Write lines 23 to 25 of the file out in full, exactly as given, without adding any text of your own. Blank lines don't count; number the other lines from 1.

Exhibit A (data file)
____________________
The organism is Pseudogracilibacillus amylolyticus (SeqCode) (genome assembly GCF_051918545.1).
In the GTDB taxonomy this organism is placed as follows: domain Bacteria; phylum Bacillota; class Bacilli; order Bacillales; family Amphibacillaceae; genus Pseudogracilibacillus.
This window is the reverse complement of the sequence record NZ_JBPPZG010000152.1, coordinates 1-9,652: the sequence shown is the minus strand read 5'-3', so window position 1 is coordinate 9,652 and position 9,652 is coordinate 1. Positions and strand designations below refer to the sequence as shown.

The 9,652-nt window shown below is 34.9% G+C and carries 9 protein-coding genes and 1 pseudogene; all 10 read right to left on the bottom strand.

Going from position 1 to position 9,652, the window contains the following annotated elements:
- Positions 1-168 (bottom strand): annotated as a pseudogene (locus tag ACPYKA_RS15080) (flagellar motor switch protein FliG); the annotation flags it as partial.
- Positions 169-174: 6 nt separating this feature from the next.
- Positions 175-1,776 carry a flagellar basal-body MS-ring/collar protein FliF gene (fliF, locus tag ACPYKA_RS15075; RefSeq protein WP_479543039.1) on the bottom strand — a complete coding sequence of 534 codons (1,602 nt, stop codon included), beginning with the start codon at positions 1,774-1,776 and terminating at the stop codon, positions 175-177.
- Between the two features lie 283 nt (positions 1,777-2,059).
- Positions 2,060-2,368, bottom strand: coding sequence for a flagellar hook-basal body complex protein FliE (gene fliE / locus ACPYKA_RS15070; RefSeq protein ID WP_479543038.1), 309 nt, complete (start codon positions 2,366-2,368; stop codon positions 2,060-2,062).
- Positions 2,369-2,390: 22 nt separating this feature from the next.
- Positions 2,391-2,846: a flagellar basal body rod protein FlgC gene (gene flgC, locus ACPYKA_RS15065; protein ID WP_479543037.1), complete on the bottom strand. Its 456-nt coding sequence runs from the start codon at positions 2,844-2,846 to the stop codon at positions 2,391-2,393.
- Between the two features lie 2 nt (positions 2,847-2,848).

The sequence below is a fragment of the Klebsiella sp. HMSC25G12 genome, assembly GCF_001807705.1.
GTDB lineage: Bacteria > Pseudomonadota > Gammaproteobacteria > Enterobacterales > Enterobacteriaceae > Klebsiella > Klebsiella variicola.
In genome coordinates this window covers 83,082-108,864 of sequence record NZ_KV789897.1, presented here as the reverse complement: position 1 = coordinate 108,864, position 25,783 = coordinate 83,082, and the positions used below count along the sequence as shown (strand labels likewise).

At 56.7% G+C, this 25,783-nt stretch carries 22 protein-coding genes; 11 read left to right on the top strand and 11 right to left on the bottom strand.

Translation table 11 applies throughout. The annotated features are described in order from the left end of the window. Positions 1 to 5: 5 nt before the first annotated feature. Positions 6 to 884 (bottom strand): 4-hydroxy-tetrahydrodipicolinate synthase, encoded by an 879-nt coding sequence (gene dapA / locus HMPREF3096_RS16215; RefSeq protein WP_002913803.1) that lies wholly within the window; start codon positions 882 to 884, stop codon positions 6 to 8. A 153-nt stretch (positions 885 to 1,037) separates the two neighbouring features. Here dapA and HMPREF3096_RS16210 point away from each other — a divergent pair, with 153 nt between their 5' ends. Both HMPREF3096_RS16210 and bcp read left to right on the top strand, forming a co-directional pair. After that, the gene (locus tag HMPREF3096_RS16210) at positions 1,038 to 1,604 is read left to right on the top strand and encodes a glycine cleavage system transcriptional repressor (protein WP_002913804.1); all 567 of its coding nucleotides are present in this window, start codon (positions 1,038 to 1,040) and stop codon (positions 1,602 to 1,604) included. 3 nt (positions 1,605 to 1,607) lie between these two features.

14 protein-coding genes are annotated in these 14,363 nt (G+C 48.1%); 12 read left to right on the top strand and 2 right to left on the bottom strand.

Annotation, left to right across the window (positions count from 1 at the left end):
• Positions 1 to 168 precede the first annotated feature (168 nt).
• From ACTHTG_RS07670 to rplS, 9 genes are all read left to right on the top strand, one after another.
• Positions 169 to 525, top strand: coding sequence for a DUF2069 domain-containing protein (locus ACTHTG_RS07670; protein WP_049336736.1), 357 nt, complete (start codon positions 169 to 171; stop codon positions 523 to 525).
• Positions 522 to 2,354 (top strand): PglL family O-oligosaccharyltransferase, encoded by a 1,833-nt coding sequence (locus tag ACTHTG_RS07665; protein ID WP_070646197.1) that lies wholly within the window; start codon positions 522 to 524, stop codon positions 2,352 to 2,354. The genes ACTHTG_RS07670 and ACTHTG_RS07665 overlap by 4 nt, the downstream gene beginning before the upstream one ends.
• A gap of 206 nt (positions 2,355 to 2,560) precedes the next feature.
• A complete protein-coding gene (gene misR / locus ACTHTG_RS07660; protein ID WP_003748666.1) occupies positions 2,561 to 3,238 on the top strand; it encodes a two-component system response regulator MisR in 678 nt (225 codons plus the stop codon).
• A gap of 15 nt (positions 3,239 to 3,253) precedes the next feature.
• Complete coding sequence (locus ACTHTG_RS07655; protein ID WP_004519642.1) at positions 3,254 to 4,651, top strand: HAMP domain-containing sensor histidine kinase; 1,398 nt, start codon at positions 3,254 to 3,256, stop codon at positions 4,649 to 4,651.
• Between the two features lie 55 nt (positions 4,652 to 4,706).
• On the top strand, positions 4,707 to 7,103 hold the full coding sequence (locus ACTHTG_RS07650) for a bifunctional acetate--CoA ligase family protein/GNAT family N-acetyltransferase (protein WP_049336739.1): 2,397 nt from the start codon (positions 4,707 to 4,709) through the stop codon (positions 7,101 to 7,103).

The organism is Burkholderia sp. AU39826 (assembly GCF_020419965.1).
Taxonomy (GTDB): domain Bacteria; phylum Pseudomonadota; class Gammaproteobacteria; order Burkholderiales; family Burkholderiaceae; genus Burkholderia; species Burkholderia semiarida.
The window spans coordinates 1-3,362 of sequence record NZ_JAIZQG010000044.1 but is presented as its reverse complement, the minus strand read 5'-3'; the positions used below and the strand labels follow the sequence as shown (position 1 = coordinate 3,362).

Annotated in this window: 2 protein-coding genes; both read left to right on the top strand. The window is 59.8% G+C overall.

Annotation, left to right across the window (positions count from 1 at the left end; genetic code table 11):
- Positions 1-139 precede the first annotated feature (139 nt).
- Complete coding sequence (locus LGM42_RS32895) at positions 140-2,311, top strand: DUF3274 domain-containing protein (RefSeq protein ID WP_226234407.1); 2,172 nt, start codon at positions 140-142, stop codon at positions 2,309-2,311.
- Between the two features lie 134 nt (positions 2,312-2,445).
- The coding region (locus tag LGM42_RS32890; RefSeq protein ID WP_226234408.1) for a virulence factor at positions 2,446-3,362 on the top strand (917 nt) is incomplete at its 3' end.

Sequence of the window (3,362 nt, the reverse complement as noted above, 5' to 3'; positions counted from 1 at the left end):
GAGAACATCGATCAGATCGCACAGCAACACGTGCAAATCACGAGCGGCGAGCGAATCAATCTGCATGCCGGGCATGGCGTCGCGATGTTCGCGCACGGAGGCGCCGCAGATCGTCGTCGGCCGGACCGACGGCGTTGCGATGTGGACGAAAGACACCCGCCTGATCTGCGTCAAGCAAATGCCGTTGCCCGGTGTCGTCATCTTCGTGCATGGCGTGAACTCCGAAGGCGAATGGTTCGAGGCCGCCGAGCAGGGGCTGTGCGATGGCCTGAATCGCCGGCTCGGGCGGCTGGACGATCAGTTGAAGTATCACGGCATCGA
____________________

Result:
• Positions 169 to 525, top strand: coding sequence for a DUF2069 domain-containing protein (locus ACTHTG_RS07670; protein WP_049336736.1), 357 nt, complete (start codon positions 169 to 171; stop codon positions 523 to 525).
• Positions 522 to 2,354 (top strand): PglL family O-oligosaccharyltransferase, encoded by a 1,833-nt coding sequence (locus tag ACTHTG_RS07665; protein ID WP_070646197.1) that lies wholly within the window; start codon positions 522 to 524, stop codon positions 2,352 to 2,354. The genes ACTHTG_RS07670 and ACTHTG_RS07665 overlap by 4 nt, the downstream gene beginning before the upstream one ends.
• A gap of 206 nt (positions 2,355 to 2,560) precedes the next feature.